In a wide ranging discussion at Tuesday’s Town Board work session, topics as varied as ZBA ordered setbacks and World Falun Dafa Day were aired.
But two items brought up by Supervisor Jim Dougherty, touched on briefly but with a promise for more depth later, could be two building blocks to ensure the Island is a green and safe fortress for future generations.
Mr. Dougherty mentioned at a recent meeting of the East End Supervisors and Mayors Association (EESMA), which he chairs, there was a discussion of prescription drug abuse, which is outpacing illegal drug use. But the abuse of prescription controlled substances doesn’t just harm the user but can affect everyone, as Mr. Dougherty pointed out, when the powerful medicines are flushed away and make their way into the water we drink and in the water around us.
A nonprofit group has set up secure boxes in municipalities where unused and/or unwanted controlled substances can be deposited to be safely destroyed. The units run about $1,460 and are best placed outside pharmacies, senior centers and town halls. Mr. Dougherty mentioned that a discussion should be started on whether the Island wants to pursue this and suggested the nonprofit group be brought in for a presentation.
The supervisor also mentioned that at the EESMA meeting a regional effort to ban plastic bags provided by grocery stores and other retail outlets is worthy of discussion at future board meetings. We agree.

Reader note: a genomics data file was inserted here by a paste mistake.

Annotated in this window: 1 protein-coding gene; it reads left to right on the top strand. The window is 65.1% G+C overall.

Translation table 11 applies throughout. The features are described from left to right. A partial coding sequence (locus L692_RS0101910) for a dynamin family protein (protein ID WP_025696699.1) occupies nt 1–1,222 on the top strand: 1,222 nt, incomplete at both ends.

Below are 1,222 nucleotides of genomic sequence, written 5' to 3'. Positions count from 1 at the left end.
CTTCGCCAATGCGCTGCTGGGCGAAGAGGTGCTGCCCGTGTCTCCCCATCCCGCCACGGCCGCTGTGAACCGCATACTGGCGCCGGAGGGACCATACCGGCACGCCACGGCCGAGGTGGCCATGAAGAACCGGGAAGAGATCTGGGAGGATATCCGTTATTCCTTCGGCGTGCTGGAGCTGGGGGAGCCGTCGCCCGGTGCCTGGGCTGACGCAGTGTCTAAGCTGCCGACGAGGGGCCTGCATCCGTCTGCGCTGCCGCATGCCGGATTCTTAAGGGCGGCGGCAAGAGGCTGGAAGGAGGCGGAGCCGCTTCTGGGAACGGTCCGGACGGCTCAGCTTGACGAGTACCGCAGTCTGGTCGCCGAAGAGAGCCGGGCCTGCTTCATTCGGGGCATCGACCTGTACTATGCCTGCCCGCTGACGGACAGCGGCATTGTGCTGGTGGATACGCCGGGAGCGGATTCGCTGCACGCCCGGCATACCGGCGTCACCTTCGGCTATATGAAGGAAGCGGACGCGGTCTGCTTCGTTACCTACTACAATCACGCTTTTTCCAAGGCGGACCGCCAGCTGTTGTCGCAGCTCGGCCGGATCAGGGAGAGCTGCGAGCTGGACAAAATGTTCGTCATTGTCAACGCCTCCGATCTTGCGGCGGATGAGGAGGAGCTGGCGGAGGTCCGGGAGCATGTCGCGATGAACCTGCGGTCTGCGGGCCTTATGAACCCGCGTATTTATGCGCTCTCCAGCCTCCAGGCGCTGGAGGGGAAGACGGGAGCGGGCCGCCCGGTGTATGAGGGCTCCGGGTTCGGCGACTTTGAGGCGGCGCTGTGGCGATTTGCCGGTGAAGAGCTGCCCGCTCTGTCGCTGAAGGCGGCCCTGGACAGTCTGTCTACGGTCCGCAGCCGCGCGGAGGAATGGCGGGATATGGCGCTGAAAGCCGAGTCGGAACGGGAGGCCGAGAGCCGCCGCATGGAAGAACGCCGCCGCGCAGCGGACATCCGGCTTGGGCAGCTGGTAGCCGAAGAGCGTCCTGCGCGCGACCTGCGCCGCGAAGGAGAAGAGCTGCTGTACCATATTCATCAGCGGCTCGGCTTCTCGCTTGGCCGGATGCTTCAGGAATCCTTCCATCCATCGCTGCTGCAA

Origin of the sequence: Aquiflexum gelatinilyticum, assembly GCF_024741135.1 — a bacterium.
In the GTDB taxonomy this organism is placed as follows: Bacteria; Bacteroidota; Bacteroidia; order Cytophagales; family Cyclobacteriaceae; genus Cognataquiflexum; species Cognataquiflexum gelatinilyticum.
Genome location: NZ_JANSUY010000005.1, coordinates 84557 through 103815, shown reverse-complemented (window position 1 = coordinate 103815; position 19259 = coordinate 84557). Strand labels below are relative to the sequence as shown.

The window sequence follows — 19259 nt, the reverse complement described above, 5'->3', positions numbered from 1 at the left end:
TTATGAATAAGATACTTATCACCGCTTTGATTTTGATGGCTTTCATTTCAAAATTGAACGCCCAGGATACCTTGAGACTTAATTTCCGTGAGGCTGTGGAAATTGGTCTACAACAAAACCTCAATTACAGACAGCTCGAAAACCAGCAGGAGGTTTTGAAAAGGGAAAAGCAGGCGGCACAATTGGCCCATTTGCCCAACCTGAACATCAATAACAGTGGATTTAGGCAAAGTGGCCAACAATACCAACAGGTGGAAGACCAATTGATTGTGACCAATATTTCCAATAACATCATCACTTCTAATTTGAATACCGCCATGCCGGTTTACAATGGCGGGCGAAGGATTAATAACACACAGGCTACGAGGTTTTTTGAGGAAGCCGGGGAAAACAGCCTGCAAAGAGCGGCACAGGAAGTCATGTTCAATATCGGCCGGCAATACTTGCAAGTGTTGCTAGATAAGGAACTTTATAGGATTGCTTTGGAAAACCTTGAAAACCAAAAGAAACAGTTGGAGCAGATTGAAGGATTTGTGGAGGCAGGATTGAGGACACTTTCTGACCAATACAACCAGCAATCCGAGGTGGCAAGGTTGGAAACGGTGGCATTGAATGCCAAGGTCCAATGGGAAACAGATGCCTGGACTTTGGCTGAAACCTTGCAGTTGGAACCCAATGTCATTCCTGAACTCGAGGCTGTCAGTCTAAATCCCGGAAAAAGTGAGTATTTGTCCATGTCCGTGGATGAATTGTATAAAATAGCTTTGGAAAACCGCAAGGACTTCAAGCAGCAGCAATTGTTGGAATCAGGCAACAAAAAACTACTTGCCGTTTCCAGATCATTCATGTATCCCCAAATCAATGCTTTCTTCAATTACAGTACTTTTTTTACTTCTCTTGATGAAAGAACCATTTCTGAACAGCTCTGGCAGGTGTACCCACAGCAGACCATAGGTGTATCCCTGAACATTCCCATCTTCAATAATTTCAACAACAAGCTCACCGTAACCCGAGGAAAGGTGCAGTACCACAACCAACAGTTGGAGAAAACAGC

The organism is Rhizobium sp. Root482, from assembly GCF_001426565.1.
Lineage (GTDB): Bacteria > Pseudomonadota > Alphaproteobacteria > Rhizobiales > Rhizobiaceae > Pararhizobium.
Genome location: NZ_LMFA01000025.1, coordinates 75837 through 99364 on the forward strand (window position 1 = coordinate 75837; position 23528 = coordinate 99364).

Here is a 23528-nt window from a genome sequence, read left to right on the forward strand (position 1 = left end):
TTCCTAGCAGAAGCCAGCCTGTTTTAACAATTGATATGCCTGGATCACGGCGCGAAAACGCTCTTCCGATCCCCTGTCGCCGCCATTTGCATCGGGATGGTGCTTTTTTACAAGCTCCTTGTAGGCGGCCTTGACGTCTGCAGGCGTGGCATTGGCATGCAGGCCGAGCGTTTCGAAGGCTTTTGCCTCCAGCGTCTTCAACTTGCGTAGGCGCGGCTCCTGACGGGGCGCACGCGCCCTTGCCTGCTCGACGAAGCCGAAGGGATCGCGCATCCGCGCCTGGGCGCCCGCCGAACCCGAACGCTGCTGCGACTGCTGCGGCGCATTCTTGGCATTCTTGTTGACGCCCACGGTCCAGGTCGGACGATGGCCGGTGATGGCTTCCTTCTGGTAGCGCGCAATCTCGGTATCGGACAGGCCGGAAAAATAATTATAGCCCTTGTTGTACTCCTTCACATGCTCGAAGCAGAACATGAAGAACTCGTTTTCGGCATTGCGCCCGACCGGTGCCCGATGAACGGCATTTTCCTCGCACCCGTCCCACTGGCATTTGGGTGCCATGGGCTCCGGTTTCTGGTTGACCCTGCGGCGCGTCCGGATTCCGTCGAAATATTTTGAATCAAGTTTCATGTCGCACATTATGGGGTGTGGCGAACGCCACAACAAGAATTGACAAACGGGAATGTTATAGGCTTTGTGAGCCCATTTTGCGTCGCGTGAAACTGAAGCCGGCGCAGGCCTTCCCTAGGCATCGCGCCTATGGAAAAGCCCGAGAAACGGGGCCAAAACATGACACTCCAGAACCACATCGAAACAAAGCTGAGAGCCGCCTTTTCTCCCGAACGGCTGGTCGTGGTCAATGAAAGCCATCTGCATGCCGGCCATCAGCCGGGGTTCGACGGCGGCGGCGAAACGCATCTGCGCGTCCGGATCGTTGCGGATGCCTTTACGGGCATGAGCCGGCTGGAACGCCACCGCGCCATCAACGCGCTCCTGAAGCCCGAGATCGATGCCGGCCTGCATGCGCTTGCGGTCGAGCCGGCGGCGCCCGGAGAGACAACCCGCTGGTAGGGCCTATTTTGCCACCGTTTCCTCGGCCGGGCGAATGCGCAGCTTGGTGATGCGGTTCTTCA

Southampton Village banned single-use grocery-sized shopping bags in 2011 and was commended recently by the state Department of Conservation for “environmental excellence.” According to the DEC, the ordinance achieved a 98 percent compliance rate and eliminated about 110,000 plastic bags in a year.
More than 150 communities across the country have banned the bags. San Jose, California tracked results of its ban and found that after implementation there were close to 90 percent fewer bags clogging storm drains, six out of 10 creeks were bag free and there was 60 percent less litter on the streets.
Surrounded by water, we take pride in being watchful stewards of our great resources. Last fall when a giant leatherback turtle washed up dead on our shore, we learned a bit about these magnificent creatures. Although this one had been struck, probably by a passing boat and killed, one third of leatherbacks, which feed on jellyfish, have plastic bags in their stomachs and intestines.
Both ideas the supervisor has brought back from a regional meeting are welcome and worthy. We look forward to the discussions that might result in a greener and safer Island.